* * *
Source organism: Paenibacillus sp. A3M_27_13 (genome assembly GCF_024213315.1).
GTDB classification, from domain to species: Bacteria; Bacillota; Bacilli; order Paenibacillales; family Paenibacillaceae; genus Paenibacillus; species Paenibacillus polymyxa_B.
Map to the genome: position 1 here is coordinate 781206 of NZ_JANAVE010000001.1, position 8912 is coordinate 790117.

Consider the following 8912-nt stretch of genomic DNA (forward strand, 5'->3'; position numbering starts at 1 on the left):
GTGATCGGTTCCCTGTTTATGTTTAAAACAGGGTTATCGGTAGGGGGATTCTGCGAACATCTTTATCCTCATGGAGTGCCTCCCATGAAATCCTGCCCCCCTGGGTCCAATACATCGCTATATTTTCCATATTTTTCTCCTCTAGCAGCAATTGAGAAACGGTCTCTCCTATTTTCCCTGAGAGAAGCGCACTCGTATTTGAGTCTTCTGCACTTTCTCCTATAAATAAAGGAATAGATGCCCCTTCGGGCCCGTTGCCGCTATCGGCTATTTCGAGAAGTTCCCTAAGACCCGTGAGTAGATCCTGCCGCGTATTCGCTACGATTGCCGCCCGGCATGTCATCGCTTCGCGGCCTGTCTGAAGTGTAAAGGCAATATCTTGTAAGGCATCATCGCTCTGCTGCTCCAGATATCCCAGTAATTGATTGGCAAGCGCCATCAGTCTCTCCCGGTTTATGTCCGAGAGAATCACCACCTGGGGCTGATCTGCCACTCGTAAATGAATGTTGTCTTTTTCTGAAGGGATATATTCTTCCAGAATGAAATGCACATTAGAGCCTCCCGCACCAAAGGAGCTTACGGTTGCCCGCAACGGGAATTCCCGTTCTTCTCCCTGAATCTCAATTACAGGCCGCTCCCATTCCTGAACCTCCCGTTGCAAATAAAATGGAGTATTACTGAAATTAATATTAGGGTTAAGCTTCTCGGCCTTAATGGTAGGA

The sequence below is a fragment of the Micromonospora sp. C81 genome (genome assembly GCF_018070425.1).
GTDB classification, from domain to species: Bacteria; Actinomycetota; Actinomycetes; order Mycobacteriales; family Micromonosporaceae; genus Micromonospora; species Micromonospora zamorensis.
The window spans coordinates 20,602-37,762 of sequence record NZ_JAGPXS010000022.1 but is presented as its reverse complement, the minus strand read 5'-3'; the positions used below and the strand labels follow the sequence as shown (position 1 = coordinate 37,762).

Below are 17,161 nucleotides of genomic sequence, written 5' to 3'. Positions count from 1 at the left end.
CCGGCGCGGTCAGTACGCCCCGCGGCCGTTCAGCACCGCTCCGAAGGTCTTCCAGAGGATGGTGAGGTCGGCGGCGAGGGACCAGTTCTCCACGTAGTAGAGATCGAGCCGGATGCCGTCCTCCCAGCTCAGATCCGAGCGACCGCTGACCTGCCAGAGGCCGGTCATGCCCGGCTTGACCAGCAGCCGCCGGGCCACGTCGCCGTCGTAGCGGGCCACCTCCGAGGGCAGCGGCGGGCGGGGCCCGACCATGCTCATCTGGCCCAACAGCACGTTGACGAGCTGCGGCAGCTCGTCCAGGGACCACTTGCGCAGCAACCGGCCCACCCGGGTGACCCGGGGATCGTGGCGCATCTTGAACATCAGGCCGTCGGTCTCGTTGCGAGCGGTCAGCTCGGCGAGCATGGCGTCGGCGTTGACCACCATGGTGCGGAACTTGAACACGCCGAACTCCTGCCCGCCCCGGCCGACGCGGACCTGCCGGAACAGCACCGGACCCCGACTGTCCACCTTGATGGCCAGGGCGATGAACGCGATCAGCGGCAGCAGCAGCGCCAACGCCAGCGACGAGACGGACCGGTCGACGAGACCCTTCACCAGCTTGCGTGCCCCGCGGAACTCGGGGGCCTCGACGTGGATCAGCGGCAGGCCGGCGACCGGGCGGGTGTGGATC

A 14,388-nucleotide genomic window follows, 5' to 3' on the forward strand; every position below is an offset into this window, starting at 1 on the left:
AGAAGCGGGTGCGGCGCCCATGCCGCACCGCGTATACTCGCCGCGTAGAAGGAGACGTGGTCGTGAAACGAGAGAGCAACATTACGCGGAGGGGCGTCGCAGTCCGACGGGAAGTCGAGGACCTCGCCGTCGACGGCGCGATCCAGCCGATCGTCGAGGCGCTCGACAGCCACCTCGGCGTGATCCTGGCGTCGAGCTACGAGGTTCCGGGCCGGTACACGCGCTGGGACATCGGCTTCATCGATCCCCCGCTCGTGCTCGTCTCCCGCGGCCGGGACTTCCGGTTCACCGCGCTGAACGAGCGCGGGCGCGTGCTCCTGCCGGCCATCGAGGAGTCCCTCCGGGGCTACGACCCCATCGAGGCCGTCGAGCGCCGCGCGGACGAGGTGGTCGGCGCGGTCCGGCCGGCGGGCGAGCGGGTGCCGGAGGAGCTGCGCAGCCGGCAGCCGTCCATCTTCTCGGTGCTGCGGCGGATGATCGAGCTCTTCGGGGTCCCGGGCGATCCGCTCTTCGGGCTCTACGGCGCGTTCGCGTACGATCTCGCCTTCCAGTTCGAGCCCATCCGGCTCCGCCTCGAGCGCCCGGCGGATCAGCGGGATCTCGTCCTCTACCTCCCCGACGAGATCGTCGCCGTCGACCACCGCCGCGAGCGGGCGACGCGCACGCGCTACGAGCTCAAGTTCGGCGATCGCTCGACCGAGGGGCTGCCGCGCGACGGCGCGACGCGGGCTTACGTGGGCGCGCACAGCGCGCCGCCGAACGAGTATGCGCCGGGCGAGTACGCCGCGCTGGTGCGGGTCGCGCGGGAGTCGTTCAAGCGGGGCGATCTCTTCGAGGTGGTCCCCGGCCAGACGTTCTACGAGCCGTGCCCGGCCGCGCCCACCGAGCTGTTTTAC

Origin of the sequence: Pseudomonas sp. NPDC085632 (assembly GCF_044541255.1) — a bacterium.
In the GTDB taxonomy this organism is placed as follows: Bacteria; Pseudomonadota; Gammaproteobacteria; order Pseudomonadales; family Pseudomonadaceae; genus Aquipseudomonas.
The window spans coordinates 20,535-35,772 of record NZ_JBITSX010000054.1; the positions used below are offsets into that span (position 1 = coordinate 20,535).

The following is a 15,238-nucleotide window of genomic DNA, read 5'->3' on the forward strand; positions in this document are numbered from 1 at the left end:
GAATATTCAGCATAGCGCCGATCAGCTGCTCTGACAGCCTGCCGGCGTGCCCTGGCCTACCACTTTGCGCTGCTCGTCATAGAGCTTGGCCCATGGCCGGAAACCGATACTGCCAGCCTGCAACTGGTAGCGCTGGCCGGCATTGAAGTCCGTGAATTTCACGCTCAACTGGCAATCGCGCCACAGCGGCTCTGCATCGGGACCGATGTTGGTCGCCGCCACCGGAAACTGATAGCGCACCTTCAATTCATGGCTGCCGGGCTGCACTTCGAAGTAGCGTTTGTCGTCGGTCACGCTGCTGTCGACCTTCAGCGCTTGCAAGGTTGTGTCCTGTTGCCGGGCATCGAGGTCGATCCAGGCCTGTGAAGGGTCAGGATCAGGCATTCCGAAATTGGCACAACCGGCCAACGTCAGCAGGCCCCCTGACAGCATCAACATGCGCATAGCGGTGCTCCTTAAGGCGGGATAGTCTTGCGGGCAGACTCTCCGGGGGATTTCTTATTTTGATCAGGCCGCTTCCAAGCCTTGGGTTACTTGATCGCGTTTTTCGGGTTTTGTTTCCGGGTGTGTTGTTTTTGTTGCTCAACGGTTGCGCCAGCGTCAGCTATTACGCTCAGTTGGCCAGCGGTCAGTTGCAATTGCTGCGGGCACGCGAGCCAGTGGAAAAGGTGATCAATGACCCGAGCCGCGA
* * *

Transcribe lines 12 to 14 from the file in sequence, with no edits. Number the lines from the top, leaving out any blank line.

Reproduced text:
AGAAGCGGGTGCGGCGCCCATGCCGCACCGCGTATACTCGCCGCGTAGAAGGAGACGTGGTCGTGAAACGAGAGAGCAACATTACGCGGAGGGGCGTCGCAGTCCGACGGGAAGTCGAGGACCTCGCCGTCGACGGCGCGATCCAGCCGATCGTCGAGGCGCTCGACAGCCACCTCGGCGTGATCCTGGCGTCGAGCTACGAGGTTCCGGGCCGGTACACGCGCTGGGACATCGGCTTCATCGATCCCCCGCTCGTGCTCGTCTCCCGCGGCCGGGACTTCCGGTTCACCGCGCTGAACGAGCGCGGGCGCGTGCTCCTGCCGGCCATCGAGGAGTCCCTCCGGGGCTACGACCCCATCGAGGCCGTCGAGCGCCGCGCGGACGAGGTGGTCGGCGCGGTCCGGCCGGCGGGCGAGCGGGTGCCGGAGGAGCTGCGCAGCCGGCAGCCGTCCATCTTCTCGGTGCTGCGGCGGATGATCGAGCTCTTCGGGGTCCCGGGCGATCCGCTCTTCGGGCTCTACGGCGCGTTCGCGTACGATCTCGCCTTCCAGTTCGAGCCCATCCGGCTCCGCCTCGAGCGCCCGGCGGATCAGCGGGATCTCGTCCTCTACCTCCCCGACGAGATCGTCGCCGTCGACCACCGCCGCGAGCGGGCGACGCGCACGCGCTACGAGCTCAAGTTCGGCGATCGCTCGACCGAGGGGCTGCCGCGCGACGGCGCGACGCGGGCTTACGTGGGCGCGCACAGCGCGCCGCCGAACGAGTATGCGCCGGGCGAGTACGCCGCGCTGGTGCGGGTCGCGCGGGAGTCGTTCAAGCGGGGCGATCTCTTCGAGGTGGTCCCCGGCCAGACGTTCTACGAGCCGTGCCCGGCCGCGCCCACCGAGCTGTTTTAC

Origin of the sequence: Pseudomonas sp. NPDC085632 (assembly GCF_044541255.1) — a bacterium.
In the GTDB taxonomy this organism is placed as follows: Bacteria; Pseudomonadota; Gammaproteobacteria; order Pseudomonadales; family Pseudomonadaceae; genus Aquipseudomonas.